HTC Sensation Android phone
HTC Sensation review: A powerful beast wrapped in a sturdy, aluminium shell
- Premium unibody design
- qHD display
- Slick Android and Sense software
- Battery life
- Doesn't feel as snappy as other dual-core phones
- Slow camera
The HTC Sensation combines a large, qHD display with an excellent unibody aluminium design. It may not feel as snappy as other dual-core Android phones, nor offer anything hugely new or innovative over previous HTC models, but it remains a great smartphone.
Price$ 792.00 (AUD)
HTC Sensation: Performance and software
The HTC Sensation is powered by a 1.2GHz dual-core processor and runs the latest version of Google's Android operating system, 2.3 or "Gingerbread." HTC's Sense UI overlay sits on top of the standard Android interface, and although the changes in version 3.0 are mostly aesthetic, it adds polish to what already is a tidy UI.
The best feature of Sense 3.0 is the new lock screen, which now comes with four customisable shortcuts that can be dragged into the 'unlock ring' to unlock straight into an assigned app. In addition to custom wallpaper, the HTC Sensation also allows you to display photo albums, a friend stream, weather, stocks or the clock on the lock screen, and all come complete with the fantastic animations we've come to expect from HTC. The lock screen will also display missed call, e-mail, and SMS notifications (and album art when you are playing music), but you annoyingly can't directly unlock straight into these apps unless you have them set as a lock screen shortcut. Sense 3.0 also includes a 3D rotating effect when scrolling between home screens, and an updated weather app with new animations and sounds, which can thankfully be turned off. We love the fact that HTC Sense displays your eight most recently opened applications at the top of the notifications panel in a horizontal scroll bar, along with quick setting toggles including Wi-Fi, Bluetooth, Wi-Fi hotspot, GPS, mobile network and a link to all phone settings.
The Sense UI's slick animations and flashy menus do give the Sensation an edge over other Android phones, and we think Sense is particularly good for first-time Android users or people who haven't used a smartphone before.
Further, the HTC Sensation feels like a finished product, and not like a half-baked phone that was rushed to release — we did not experience any glaring bugs or noticeable lag during testing. However, the Sensation feels a little slower than some of its competitors due to the graphically intense UI. The HTC Sensation is not a sluggish smartphone by any means, but simple processes like swiping between home screens, zooming out to display a 'helicopter view' of current home screens, or even swiping to open the lock screen aren't as instant as other dual-core phones we’ve tested.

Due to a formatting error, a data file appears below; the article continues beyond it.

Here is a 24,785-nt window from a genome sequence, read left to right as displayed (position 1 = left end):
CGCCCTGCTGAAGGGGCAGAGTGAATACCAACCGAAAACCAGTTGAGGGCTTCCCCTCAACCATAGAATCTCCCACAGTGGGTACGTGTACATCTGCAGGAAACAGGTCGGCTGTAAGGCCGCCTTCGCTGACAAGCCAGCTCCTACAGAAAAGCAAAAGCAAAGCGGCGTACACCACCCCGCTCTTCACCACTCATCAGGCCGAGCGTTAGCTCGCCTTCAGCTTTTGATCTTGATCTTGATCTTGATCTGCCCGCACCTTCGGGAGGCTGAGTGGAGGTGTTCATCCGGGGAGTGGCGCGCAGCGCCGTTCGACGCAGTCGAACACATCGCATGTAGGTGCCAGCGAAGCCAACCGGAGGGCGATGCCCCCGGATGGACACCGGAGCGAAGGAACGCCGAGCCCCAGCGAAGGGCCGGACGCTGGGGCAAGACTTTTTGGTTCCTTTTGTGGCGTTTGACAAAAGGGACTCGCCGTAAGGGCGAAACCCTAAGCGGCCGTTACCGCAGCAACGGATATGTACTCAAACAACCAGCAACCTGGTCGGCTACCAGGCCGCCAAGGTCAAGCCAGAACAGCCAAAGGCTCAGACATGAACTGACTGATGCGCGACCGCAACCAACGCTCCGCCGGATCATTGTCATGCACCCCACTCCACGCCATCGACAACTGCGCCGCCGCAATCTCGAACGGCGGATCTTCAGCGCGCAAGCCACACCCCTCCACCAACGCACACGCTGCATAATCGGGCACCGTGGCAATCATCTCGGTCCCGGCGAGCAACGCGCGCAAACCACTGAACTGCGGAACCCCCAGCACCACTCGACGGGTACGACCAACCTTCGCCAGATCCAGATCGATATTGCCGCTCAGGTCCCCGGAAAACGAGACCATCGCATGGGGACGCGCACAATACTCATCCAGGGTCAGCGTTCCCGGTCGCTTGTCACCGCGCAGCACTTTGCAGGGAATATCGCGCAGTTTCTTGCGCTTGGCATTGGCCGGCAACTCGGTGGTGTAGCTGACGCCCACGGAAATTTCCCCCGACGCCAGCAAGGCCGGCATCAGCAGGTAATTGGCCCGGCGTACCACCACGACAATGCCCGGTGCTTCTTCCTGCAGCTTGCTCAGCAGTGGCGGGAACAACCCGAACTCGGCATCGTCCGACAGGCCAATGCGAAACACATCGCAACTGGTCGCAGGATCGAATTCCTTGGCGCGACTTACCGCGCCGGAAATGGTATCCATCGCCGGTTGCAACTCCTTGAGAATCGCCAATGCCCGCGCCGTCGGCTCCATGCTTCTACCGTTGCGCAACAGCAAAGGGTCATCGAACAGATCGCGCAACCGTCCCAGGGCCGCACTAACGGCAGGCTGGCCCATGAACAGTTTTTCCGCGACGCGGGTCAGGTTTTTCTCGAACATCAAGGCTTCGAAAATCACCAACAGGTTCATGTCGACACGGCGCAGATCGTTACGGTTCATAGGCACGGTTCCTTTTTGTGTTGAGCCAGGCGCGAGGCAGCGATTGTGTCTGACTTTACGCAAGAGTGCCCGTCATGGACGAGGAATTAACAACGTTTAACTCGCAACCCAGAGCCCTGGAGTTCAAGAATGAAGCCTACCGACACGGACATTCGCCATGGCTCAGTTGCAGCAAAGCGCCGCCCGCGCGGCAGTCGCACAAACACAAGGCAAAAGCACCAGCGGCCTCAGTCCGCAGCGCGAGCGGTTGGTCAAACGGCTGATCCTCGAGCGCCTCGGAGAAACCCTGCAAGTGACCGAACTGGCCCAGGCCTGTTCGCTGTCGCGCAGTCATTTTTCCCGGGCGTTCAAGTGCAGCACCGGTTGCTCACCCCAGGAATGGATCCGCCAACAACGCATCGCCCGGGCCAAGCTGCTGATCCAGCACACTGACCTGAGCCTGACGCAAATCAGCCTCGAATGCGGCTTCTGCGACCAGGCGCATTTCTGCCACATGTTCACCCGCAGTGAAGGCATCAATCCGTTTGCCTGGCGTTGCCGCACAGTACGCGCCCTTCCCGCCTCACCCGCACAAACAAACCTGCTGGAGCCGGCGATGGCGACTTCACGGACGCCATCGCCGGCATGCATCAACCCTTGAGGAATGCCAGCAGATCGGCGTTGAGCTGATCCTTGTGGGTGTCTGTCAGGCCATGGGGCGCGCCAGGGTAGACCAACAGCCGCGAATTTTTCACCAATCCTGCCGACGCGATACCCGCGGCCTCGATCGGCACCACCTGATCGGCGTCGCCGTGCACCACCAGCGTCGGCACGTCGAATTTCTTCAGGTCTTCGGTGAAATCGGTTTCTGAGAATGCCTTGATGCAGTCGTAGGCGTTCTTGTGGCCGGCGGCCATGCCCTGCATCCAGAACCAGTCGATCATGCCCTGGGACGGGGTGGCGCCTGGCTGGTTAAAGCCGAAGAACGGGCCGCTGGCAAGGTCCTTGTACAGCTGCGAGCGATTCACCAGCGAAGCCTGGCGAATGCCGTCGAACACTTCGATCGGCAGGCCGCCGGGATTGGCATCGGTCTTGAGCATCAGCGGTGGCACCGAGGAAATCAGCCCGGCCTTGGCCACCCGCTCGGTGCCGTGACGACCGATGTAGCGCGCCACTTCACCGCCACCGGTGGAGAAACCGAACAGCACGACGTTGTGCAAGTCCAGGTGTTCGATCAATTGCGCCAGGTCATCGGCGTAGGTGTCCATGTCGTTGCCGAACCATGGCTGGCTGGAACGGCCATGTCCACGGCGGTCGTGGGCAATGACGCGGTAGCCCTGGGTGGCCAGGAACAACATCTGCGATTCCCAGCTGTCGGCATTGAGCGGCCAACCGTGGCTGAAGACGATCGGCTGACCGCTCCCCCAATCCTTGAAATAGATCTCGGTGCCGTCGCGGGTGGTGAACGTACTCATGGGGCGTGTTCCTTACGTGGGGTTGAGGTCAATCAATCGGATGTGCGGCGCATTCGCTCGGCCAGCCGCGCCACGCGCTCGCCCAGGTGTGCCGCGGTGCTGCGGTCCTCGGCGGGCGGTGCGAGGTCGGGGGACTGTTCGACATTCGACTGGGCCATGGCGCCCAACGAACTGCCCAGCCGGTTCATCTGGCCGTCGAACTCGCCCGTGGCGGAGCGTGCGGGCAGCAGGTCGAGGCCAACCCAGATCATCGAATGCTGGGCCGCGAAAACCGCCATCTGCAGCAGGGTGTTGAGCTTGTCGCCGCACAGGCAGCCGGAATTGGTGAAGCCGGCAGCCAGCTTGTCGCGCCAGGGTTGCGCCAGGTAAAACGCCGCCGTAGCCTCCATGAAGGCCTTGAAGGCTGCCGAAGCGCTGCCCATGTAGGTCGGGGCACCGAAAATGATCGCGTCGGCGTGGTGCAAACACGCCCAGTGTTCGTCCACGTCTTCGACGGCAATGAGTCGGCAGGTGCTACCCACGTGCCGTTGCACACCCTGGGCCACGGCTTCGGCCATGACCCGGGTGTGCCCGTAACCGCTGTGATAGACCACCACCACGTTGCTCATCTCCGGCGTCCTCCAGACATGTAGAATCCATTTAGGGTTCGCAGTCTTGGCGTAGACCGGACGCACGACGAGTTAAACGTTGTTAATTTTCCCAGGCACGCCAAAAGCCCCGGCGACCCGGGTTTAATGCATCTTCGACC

The Sensation works with HTCSense.com, a set of desktop-based services largely centred on backup and security. Once you've created a HTC account and logged in, you can locate your phone on a map if it is stolen, remotely lock or wipe the handset, redirect calls and messages to an alternative phone number and archive contacts, text messages and call history — all through your PC.
The HTC Sensation has an excellent Web browser. It supports Flash video and multitouch zooming, and it loads and renders pages quickly and smoothly. The Sensation also handles media efficiently; we loaded a 720p HD AVI file onto our microSD card, and played back the file without any issues.
HTC Sensation: Camera, battery life and other features
The HTC Sensation has an 8-megapixel camera with a dual LED flash, and a front-facing VGA camera for video calling. The rear camera also doubles as a full 1080p HD video recorder. The flash works reasonably well in dim lighting, and video recording is of an excellent quality. The camera has a wealth of settings including the ability to adjust ISO, sharpness, saturation, contrast and exposure. We also loved the fact you can use the external volume controls as zoom keys, though the lack of physical camera shutter key is an annoyance, and the shutter is slower than we'd have liked.
The HTC Sensation doesn't come with an HDMI-out port but includes a new connection technology called Mobile High-definition Link (MHL). The on-board MHL technology uses the standard micro-USB port on the Sensation for outputting 1080p HD video and audio via HDMI. You'll need a micro-USB to HDMI MHL connector to enable this feature (this is not included in the box), but the beauty of MHL means it can also be used with a USB adapter. This means the HTC Sensation can utilise USB on-the-go functionality like the Nokia N8.
Battery life on the HTC Sensation is much improved compared to the Desire HD, but users will still need to charge the phone every night on most occasions. We managed around 12 hours during moderate use, though we recommend turning off e-mail, Facebook and Twitter updates to significantly boost this result.
Keep in mind that this review unit was an overseas import of the HTC Sensation available though online store MobiCity, and not the final Australian model that is now available through Telstra. We will update this review with any necessary changes when we get our hands on an Australian model of the Sensation.
Telstra sells the HTC Sensation for $0 upfront on its $79 freedom connect plan over 24 months. The plan includes $800 worth of calls, unlimited SMS and MessageBank, and 2GB of data per month. The HTC Sensation is also available on Telstra's $59 business mobile maximiser Plan and will be sold outright for $792.
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